Tuesday, August 13, 2013

(jeopardy contestant voice) potpourri for 800, alex ...

"How many roads must a man walk down,
Before you can call him a man?
How many seas must the white dove sail,
Before she can sleep in the sand?

How many times must the cannonballs fly,
Before they're forever banned?
The answer, my friend?
Is blowing in the wind!
The answer is blowing in the wind! ..."

-- "Blowing In the Wind" by Joan Baez.


Truth be told ... I'm having a severe case of writers block lately.

I have a number of things I'd like to write about.  For example, the ridiculousness of offering up a nearly $7,000 reward to catch the "assassin" of a deer that lives in a cemetary, when 68 -- 68! -- different people have died as the result of a homicide within a ten mile radius of said cemetary this year, and there isn't a reward even approaching $5,000 to bring their killers to justice, let alone the $6,000 alone that PETA ponied up to find the killer of this deer.

Talk about an outrage.  We, the citizens of Kansas City, the greatest metropolitan area this great nation has to offer, treat the shooting of a freaking deer as more of an outrage than the killing of sixty eight of our fellow citizens in a ten mile radius of each other.  And that doesn't count those who survived, for crying out loud.

There's something seriously, seriously wrong with that.


Or, the insanity, the utter insanity, of the President of the United States using a late night talk show to announce to the nation why he closed twenty one embassies around the world for a week.  Let this sink in.  THIS is what we voted for?  THIS is what constitutes leadership -- announcing that we face our greatest terror threat in a decade ... on a late night talk show?  On a comedy show?  THIS is what counts as leadership?

I don't agree with Mr. Limbaugh very often ... but he's absolutely right about one thing.  How in the hell can anyone express outrage over treating the President like a baffoon at a rodeo ... when he treats US, the citizens who (idiotically) re-elected him, like baffoons at a rodeo?  If the President treats national security as a punch line, why is anyone surprised half the country treats him like a punchline?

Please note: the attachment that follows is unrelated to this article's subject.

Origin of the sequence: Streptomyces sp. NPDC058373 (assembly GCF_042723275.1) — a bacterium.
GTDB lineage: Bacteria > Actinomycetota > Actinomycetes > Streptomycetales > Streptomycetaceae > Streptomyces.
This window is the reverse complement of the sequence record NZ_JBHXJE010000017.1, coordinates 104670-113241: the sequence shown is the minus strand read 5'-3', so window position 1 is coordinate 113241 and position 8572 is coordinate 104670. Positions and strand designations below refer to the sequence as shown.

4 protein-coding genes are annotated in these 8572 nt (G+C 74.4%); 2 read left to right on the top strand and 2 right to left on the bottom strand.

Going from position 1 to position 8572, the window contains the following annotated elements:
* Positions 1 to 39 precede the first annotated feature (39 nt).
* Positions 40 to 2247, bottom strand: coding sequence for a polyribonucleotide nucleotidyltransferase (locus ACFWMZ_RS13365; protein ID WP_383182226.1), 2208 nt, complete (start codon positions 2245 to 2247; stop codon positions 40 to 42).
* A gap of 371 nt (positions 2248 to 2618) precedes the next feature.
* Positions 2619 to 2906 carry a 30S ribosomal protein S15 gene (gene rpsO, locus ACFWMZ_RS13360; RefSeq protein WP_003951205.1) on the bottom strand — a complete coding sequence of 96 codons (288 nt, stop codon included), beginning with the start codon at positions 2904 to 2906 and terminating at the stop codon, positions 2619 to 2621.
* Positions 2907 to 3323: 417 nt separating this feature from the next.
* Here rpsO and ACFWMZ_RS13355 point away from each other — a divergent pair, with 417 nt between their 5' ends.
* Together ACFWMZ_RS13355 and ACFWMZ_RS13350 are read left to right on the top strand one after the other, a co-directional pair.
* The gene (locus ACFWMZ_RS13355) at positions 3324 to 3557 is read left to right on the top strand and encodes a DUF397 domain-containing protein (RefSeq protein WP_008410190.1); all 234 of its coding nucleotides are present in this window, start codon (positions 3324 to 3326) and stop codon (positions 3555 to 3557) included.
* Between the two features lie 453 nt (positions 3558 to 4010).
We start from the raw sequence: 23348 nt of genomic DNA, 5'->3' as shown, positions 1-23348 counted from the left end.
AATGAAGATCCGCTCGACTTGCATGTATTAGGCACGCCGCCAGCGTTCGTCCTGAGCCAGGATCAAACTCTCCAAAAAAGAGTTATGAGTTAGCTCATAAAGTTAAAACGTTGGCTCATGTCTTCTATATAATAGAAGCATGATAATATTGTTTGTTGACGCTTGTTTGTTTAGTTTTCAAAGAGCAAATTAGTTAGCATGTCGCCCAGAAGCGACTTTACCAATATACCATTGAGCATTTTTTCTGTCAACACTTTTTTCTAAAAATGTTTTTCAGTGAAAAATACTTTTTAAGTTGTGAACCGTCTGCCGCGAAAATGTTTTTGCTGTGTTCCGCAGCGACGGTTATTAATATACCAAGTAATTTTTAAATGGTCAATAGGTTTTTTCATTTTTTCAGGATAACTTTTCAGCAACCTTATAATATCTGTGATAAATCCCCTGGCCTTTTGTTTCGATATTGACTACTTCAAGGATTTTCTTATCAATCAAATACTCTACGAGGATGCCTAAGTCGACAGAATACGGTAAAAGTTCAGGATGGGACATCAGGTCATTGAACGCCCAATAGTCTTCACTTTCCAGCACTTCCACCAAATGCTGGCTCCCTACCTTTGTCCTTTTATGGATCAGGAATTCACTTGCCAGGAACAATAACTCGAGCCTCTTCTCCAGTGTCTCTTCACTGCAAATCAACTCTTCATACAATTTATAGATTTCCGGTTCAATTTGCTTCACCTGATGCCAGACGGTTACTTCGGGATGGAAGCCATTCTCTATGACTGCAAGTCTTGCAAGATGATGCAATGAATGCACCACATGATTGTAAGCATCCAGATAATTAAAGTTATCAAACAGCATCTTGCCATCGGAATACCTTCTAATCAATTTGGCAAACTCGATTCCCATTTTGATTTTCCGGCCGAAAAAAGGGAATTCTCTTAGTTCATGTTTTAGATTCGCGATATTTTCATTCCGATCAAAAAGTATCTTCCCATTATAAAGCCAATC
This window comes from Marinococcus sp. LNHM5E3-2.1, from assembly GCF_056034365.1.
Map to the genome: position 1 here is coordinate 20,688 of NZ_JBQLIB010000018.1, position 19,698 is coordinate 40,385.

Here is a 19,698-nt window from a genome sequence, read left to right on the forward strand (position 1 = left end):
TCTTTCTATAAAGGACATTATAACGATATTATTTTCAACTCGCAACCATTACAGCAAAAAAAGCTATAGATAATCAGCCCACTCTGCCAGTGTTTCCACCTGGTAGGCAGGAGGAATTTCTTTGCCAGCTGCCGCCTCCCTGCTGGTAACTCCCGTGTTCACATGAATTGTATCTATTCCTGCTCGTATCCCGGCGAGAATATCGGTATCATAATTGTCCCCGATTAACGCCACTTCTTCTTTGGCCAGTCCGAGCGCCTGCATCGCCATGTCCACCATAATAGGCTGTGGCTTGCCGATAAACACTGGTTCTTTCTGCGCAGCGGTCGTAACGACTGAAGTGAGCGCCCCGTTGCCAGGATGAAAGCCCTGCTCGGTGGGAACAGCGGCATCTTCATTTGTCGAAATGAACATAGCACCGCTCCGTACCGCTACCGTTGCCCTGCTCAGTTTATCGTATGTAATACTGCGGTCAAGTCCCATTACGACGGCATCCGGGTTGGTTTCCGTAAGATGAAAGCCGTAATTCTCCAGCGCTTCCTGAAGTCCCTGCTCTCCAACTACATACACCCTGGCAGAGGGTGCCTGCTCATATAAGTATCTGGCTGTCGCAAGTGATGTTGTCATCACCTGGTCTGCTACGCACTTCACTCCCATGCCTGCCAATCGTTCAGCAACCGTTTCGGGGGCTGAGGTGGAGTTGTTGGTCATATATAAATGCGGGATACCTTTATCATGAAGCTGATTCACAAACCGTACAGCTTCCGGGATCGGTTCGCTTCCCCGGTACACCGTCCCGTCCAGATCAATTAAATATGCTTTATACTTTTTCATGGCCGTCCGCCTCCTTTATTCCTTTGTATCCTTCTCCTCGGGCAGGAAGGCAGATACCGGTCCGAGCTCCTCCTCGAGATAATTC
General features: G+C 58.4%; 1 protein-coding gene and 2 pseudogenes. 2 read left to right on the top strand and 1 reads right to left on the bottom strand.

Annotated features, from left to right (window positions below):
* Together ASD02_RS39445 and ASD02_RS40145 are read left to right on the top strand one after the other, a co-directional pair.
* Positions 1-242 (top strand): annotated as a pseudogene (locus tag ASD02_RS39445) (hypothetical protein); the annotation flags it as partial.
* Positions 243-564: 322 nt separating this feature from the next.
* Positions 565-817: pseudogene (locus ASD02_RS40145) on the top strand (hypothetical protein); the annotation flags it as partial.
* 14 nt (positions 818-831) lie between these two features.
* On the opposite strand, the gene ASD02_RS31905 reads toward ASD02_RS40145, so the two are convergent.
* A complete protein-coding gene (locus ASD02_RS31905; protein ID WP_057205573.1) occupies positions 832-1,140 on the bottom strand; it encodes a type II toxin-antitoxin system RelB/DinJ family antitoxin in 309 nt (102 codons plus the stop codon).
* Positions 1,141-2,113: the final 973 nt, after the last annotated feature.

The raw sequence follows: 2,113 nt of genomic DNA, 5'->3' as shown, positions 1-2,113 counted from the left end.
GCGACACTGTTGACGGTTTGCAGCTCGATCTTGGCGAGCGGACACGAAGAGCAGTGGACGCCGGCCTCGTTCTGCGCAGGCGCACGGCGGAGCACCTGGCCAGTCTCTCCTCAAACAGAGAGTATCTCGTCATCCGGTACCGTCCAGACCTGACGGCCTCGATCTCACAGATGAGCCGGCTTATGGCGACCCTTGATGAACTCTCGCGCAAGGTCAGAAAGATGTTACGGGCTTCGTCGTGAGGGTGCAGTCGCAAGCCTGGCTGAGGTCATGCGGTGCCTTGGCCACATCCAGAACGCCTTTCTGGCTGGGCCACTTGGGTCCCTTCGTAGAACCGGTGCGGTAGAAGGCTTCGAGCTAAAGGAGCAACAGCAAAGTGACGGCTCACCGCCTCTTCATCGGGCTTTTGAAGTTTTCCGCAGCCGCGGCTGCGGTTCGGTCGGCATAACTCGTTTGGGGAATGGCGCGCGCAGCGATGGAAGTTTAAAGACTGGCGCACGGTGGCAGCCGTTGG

Furthermore, and Lord knows I despised Mr. Bush even more than I despise Mr. Obama ... but where was the outrage when Mr. Bush was portrayed as Curious George?  As the village idiot?

As the biggest Curious George fan you'll ever meet, I'm still outraged at insulting that special little monkey, like he was insulted, for the first eight years of the previous decade.


Or the Chiefs.  Was that an amazing first drive or what on Friday night?  I was ecstatic, enthusiastic.  I believe I even cracked open a bottle of something.  Without question -- (allard baird voice) without question! -- that was the most impressive drive the Chiefs have put together since before Chuck Weis accepted the offensive coordinator's job at the University of Florida.

Having noted that ... uuh ... remember this gem, from my recap of the preseason home opener last year:

* But the first quarter ... wow.  Literally, wow.  I've argued all offseason that the single best move any team made over the last eight months was the Chiefs upgrading at the offensive coordinator position by hiring Brian Daboll.  A man who turned crap that stinks worse than two week old garbage such as Derek Anderson, flotsam and jetsum such as Matt Moore, and washed up afterthoughts like Reggie Bush and Peyton Hillis into legitimate Pro Bowlers (aka "not a replacement, but an actual first ballot selection Pro Bowler"), well, imagine what he can do with Jamaal Charles, the Three B's at wideout, and the Fourth B at tight end!

I spoke with "The Voice of Reason" earlier today, and he noted "have we ever seen a better offensive outing in a preseason game?"  And the answer, honestly, is no.  Look it, the Al Saunders years were incredible.  The 2002 Chiefs are the greatest offense ever assembled.  (And the worst defense ever to take the field, hence the 8-8 record).  But everything we did in preseason was vanilla.  The Paul Hackett years were underrated and under-appreciated in hindsight, but again, like Saunders, Hackett held back in preseason. 

Daboll didn't really showcase much last night either ... but we absolutely lit up the Cardinals like a joint at a Ben Harper concert.  They couldn't stop the first team offense.  Two drives, both 70 plus yards, both less than 6 plays, both ending in touchdowns.  The last time I saw a start like that out of the Chiefs, honestly?  Was the season opener against the Jets in 2005, when we ran the EXACT SAME PLAY (offtackle right left) three straight times, for 78 yards and the touchdown.